Sizing up the Padres First Base Prospects

The San Diego Padres have not ignored a position currently manned by Adrian Gonzalez, focusing on powerful prospects that have a lot to offer but also have risk, as we seek out the prospects with the highest ceilings, closest to the majors, sleepers, who need to make a move, and where the jury is still out.

Highest ceiling:

Allan Dykstra

A totally revamped swing started to bear fruit at the close of the '09 season. The towering first-rounder has immense power potential but also came into the organization with holes in his swing. He has worked diligently at lengthening his separation and staying more in line with his stride towards the pitcher, allowing him to hit the inside fastballs. He is a solid target at first but needs help with his footwork. His pitch selection remains a strength.

Nate Freiman

One of the tallest players in the system, Freiman has come a long way in a short span. He dropped his hands nearly six inches in his load, allowing him a truer path to the ball. He has room to put weight on his frame but must continue to work on keeping his swing compact – a challenge for someone with long limbs. The strides he made from the beginning of the year until the end say he can make adjustments. He will have to learn better pitch selection.

Matt Clark

He may very well have the most power in the organization but also has a long swing that needs constant and consistent maintenance. A fall down defender, Clark misses a lot of hittable pitches. Some of that is due to his lengthy stroke and some of that is forgivable because of his power. He still needs to work on his pitch selection, as someone with his bat should be drawing more walks. If he connects with the ball, Clark can send moonshots over the wall.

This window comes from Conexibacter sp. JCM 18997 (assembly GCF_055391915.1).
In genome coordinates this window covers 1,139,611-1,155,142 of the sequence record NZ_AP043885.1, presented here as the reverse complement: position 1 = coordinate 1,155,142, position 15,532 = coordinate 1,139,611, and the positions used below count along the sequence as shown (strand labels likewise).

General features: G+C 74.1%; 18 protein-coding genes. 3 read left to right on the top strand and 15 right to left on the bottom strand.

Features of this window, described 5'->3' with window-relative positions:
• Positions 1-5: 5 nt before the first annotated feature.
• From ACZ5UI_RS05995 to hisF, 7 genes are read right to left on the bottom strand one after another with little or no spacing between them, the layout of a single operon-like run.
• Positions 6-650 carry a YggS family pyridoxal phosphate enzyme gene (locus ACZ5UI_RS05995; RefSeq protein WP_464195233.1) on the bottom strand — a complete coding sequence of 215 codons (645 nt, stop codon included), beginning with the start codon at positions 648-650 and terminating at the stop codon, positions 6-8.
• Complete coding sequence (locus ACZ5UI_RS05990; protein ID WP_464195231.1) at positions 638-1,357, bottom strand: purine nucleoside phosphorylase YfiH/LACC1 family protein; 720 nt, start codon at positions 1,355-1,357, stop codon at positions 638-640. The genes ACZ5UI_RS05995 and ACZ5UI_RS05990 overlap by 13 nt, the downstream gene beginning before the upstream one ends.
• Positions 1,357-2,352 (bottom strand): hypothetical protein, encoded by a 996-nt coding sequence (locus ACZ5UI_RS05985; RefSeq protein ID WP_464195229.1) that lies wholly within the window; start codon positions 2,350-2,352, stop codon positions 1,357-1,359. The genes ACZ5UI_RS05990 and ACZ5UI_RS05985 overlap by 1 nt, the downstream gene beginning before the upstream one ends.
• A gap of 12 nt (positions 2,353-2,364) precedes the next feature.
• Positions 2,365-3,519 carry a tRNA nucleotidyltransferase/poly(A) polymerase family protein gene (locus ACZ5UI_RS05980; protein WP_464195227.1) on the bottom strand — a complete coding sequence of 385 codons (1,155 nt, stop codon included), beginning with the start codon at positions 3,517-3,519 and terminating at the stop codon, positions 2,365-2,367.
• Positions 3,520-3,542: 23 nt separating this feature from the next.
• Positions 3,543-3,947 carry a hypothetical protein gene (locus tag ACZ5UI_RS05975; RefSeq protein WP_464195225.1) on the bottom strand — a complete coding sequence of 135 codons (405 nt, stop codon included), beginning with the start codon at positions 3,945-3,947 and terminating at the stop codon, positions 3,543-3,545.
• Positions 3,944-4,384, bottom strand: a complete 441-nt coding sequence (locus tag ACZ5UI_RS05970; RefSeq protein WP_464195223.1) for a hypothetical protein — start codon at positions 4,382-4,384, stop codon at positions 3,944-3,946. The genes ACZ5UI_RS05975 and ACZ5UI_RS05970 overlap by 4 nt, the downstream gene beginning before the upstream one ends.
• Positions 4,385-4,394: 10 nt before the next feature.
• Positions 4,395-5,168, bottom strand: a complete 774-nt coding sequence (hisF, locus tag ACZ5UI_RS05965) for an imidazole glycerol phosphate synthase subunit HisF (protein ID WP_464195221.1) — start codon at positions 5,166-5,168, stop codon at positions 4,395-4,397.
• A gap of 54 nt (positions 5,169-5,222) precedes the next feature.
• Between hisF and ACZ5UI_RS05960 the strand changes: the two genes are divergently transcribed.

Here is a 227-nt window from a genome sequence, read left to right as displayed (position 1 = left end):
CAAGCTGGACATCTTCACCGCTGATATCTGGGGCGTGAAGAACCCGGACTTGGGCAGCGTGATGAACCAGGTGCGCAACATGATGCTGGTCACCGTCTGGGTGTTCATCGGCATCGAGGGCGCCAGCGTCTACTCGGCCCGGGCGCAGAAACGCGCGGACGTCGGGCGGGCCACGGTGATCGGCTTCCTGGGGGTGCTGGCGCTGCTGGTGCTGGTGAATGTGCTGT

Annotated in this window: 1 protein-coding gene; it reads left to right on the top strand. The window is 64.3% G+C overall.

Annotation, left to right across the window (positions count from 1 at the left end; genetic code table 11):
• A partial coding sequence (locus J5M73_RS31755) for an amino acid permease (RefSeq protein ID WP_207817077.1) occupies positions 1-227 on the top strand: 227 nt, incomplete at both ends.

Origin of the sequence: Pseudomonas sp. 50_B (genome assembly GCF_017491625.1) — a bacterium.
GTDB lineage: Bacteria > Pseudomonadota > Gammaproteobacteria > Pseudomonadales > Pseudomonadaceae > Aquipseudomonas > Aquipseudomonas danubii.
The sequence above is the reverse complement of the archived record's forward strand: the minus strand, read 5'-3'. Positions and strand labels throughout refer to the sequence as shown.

Closest to the majors:

Craig Cooper

For years, the Padres have been trying to get Cooper to turn on the inside fastball to take advantage of his power. It has not come to fruition as quickly as hoped. He has versatility because of his ability to play the outfield and is a plus defender at first base – likely the best in the organization around the bag. He has a line drive stroke that bodes well for average, but first base is a premium position that demands more power. If he can up those numbers, Cooper could play a role at the big league level.

Sleepers:

Jonathan Alia

Signed as an undrafted free agent, Alia has a potent bat that still needs some tweaks to set straight. A big, physical body has come a long way defensively and played at third base but may profile better at first. He is a smart player with good instincts for the game and is always working to improve. He has to shed some of the aluminum bat swing and begin shortening up his stroke but has serious potential because he can hit the ball out of any park.

Need to make their move:

Felix Carrasco

A disappointing year overall for the slugger. A big body that has to work on conditioning, Carrasco has the power to hit it out of all parks. In the California League, the switch-hitter should have put up serious numbers but only netted nine homers. He still needs to improve his pitch selection and time may be running out as the depth around him continues to improve.

Manuel Nuno

His third year with the Dominican Summer League Padres should have been the one that saw him taking steps forward, but it appeared he took one backwards. While his power numbers went up from a season ago, he remains a guy that is too often rolling over on pitches and making weak contact. He has a long swing that has not shortened up, making him susceptible to off-speed pitches.

The jury is still out:

Cody Decker

Yes, he won the Arizona Rookie League MVP, but he also did it at the age of 22. Credit Decker for tearing up the circuit and leaving no doubt in Arizona, yet the doubt remains on how it will translate at the higher levels. Decker has an incredible work ethic that will serve him well and is a natural leader on the field. Given his shorter stature, he has to overcome odds, especially if he lacks the mobility to move to the outfield. Regardless, Decker deserves the opportunity to prove himself at the next level with a starting gig. Decker has also seen time catching bullpens and would be an immediate upper echelon prospect if he moved to the position and showed himself capable defensively.

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